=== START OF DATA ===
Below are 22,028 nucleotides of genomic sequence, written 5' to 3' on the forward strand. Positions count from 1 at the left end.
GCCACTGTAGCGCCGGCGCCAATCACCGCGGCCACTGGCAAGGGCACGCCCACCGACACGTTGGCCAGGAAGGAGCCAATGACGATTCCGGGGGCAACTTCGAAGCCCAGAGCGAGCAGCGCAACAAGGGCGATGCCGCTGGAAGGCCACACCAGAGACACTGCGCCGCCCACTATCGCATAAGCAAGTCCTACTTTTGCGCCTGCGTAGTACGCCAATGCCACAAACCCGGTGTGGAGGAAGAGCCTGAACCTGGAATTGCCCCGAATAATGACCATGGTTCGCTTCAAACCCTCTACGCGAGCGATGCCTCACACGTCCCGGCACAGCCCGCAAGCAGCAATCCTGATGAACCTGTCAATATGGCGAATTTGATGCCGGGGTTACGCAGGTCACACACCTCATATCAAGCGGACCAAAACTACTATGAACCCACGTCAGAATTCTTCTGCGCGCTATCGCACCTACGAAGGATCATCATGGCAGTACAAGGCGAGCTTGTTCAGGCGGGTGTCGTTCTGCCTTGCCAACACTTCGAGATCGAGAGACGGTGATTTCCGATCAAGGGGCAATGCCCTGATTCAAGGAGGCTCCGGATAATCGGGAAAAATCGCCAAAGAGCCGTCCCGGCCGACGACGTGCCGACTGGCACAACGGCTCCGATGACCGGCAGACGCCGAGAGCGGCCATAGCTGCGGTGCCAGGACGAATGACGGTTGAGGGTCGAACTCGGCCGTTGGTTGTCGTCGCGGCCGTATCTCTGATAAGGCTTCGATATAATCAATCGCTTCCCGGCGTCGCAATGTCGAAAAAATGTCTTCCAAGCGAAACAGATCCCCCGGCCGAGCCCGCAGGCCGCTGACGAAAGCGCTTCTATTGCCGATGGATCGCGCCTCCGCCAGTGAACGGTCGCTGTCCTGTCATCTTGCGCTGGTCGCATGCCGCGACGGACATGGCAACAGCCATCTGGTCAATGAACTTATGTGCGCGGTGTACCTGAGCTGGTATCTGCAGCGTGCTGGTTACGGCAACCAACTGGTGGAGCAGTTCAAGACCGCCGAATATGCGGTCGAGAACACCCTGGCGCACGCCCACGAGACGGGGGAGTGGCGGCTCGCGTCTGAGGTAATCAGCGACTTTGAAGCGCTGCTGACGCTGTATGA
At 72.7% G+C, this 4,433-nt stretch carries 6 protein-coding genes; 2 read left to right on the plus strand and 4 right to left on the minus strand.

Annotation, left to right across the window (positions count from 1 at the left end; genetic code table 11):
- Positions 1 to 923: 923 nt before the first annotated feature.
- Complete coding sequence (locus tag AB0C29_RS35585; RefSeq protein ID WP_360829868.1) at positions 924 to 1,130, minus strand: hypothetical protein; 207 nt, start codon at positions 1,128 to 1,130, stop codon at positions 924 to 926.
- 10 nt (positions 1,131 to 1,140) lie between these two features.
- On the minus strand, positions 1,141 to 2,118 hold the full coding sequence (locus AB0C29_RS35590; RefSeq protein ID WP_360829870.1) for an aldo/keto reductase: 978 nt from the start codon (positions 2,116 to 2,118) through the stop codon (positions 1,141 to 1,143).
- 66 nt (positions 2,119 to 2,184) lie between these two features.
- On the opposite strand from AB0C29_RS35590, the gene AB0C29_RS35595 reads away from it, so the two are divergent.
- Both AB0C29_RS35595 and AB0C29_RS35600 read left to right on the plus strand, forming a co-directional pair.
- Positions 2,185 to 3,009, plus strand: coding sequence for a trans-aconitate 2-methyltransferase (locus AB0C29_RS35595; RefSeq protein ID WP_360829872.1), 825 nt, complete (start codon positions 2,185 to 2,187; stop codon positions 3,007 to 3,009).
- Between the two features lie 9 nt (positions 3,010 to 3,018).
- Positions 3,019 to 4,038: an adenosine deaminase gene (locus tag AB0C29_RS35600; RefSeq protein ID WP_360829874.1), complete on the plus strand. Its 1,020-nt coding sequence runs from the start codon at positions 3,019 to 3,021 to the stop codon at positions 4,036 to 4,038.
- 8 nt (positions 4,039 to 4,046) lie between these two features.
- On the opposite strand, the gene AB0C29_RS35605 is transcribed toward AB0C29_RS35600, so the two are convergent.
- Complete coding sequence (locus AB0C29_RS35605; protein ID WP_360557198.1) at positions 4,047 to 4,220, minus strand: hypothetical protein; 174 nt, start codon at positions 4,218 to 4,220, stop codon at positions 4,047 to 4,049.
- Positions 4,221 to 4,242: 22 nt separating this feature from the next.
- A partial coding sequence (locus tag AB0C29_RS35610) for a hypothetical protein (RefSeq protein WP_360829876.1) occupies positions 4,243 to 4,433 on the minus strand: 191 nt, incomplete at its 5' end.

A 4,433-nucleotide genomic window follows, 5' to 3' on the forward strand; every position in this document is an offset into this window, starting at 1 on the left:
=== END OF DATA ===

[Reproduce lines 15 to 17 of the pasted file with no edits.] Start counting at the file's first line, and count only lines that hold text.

- 8 nt (positions 4,039 to 4,046) lie between these two features.
- On the opposite strand, the gene AB0C29_RS35605 is transcribed toward AB0C29_RS35600, so the two are convergent.
- Complete coding sequence (locus AB0C29_RS35605; protein ID WP_360557198.1) at positions 4,047 to 4,220, minus strand: hypothetical protein; 174 nt, start codon at positions 4,218 to 4,220, stop codon at positions 4,047 to 4,049.